Speaking of which, the sides peel off. That’s not immediately evident when you look at the Rival 650, but both the left and right panels are attached magnetically, with the light ribbons demarcating the edges. SteelSeries includes eight removable 4 gram weights with the Rival 650, boasting 256 possible combinations. The idea is you can adjust the mouse’s center of gravity by adding, say, two weights to the front-left side, or one in each of the rear slots.

SteelSeries Rival 650 IDG / Hayden Dingman

Whether you’ll actually add weight is debatable. Like Logitech’s G502, the Rival 650 carries its weight well—but it is heavy. Even without any weights added, it tips the scales at 121 grams (the same as the G502, actually). That’s already more than the magic 100-gram weight most mice try to target. Fully loaded, the Rival 650 comes in at a whopping 153 grams. I like a heavy mouse, but even for me that’s pretty sluggish.

Personally, I’ve been running with the front two slots loaded on each side, tipping the center of gravity towards my fingertips. This allows me to snap-aim left and right a bit faster, the extra weight throwing the front end around while the rear stays a bit more stationary. It’s personal preference though, and you could easily spend days experimenting with different combinations if that’s of interest.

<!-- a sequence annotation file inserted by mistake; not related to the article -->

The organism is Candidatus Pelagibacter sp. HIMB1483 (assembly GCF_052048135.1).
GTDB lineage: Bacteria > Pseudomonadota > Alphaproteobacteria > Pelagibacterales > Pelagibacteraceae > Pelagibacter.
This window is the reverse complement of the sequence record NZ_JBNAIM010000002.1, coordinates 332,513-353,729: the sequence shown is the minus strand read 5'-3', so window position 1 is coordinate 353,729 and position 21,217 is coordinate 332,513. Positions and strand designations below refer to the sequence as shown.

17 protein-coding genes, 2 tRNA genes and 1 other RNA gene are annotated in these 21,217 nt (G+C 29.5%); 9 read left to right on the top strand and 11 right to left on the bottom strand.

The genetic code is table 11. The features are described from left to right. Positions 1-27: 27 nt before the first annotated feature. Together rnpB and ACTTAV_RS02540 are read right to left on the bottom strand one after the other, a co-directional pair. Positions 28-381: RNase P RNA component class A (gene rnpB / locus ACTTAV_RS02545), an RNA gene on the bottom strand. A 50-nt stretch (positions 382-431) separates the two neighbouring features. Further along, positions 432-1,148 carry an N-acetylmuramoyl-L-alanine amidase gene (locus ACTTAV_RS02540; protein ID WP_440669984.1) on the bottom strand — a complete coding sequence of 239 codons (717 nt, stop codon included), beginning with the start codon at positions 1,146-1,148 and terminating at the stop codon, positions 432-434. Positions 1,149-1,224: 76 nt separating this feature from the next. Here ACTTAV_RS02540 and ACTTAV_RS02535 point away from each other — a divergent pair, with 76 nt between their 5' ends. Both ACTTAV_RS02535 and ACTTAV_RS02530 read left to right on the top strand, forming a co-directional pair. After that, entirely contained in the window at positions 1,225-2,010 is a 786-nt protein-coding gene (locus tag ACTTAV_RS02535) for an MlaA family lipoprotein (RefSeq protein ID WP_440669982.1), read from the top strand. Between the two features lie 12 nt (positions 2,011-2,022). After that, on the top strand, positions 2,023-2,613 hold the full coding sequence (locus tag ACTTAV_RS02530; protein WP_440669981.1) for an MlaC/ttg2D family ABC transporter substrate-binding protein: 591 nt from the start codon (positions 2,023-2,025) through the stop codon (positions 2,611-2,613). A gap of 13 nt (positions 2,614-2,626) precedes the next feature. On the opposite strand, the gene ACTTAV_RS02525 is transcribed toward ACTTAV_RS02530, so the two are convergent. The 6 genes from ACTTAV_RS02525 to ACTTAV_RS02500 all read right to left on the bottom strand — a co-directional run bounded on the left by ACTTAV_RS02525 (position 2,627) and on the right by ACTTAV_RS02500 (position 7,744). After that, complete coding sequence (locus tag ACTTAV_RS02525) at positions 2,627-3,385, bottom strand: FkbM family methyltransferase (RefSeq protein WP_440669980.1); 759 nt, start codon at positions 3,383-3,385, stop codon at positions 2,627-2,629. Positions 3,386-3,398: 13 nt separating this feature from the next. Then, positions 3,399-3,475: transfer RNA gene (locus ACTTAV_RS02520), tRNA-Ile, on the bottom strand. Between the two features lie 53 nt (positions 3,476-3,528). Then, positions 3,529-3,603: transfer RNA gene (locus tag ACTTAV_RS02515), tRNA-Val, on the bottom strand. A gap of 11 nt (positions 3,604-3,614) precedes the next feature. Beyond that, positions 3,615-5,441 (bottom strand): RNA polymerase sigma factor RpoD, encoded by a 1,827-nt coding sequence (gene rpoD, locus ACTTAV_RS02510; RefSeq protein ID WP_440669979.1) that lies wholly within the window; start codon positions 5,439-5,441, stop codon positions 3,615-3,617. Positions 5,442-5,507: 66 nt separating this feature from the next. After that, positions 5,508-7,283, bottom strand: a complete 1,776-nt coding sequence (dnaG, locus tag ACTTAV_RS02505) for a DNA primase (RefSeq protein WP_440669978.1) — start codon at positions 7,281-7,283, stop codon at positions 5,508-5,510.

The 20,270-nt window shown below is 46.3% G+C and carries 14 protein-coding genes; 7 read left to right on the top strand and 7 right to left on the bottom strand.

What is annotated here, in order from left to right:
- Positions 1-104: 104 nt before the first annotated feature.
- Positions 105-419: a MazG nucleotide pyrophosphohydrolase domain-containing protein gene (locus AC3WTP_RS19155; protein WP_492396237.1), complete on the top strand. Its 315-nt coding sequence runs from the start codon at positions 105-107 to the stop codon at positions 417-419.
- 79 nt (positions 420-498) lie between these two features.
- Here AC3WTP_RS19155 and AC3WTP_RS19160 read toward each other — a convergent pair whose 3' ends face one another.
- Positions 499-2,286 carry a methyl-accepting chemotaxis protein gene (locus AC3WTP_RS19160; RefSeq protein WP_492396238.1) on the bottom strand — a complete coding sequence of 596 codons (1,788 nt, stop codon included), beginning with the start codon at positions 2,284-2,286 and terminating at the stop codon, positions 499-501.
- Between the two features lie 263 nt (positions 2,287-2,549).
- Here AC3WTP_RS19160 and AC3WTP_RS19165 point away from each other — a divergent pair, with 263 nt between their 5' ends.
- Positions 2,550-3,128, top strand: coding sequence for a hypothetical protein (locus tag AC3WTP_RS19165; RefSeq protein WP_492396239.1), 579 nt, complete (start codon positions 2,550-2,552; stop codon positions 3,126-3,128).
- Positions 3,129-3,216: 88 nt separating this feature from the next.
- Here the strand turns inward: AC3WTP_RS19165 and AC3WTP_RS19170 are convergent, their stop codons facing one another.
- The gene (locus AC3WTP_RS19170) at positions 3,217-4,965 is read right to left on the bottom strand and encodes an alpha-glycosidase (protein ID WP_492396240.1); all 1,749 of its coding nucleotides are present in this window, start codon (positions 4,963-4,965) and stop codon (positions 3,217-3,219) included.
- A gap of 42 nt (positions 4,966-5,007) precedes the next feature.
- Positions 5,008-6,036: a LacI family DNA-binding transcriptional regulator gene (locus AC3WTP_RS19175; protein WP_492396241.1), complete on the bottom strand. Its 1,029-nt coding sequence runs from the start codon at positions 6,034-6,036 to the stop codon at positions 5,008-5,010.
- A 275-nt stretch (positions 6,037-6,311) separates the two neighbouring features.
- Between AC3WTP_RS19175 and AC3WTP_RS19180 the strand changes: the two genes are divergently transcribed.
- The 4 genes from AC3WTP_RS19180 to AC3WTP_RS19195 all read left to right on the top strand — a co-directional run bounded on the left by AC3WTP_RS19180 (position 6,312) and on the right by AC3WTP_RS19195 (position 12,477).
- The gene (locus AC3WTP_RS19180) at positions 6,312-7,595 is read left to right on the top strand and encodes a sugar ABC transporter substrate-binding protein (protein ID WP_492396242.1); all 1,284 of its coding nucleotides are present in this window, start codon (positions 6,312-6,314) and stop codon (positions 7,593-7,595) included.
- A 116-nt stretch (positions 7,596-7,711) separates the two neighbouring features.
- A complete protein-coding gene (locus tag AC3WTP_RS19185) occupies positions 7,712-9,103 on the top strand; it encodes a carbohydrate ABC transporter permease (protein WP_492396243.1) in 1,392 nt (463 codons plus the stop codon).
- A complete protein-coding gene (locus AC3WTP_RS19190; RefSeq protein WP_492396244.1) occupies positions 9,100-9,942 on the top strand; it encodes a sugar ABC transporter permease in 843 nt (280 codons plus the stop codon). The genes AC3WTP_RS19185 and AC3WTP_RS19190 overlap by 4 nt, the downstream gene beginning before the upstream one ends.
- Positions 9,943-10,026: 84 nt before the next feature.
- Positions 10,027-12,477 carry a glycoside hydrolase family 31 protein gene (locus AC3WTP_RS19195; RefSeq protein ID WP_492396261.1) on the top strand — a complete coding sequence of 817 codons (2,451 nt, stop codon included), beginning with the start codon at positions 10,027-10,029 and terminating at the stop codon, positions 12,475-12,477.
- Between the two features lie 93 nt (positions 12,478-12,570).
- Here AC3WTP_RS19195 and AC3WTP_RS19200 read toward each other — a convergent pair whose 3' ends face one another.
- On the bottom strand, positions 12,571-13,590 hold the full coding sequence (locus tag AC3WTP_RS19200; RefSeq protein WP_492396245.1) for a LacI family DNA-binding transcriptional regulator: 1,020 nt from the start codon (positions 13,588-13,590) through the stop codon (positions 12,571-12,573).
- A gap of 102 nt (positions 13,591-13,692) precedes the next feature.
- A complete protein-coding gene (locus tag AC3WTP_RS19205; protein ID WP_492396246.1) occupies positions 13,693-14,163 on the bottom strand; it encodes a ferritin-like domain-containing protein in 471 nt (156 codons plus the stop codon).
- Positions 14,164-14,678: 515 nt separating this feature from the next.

My only real complaint with the Rival 650’s design is, as usual, a button placement. The Rival 650 is pretty stock-standard for 2018, with the usual left-, right-, and middle mouse buttons, scroll wheel, and a DPI switcher on top. It does however have three thumb buttons—two placed horizontally like usual, and then a third stretched vertically towards the front.

SteelSeries Rival 650 IDG / Hayden Dingman

It’s too small, that last one. I didn’t even notice it at first. It’s maybe a half-inch long, incredibly thin, and placed so far towards the front of the mouse that only the most dedicated palm gripper could ever touch it. Even then, it’s almost impossible to keep your thumb on all three thumb buttons at the same time, rendering its existence entirely superfluous. Given how much thought went into the thumb panel on the Rival 500, I’m disappointed with the Rival 650’s.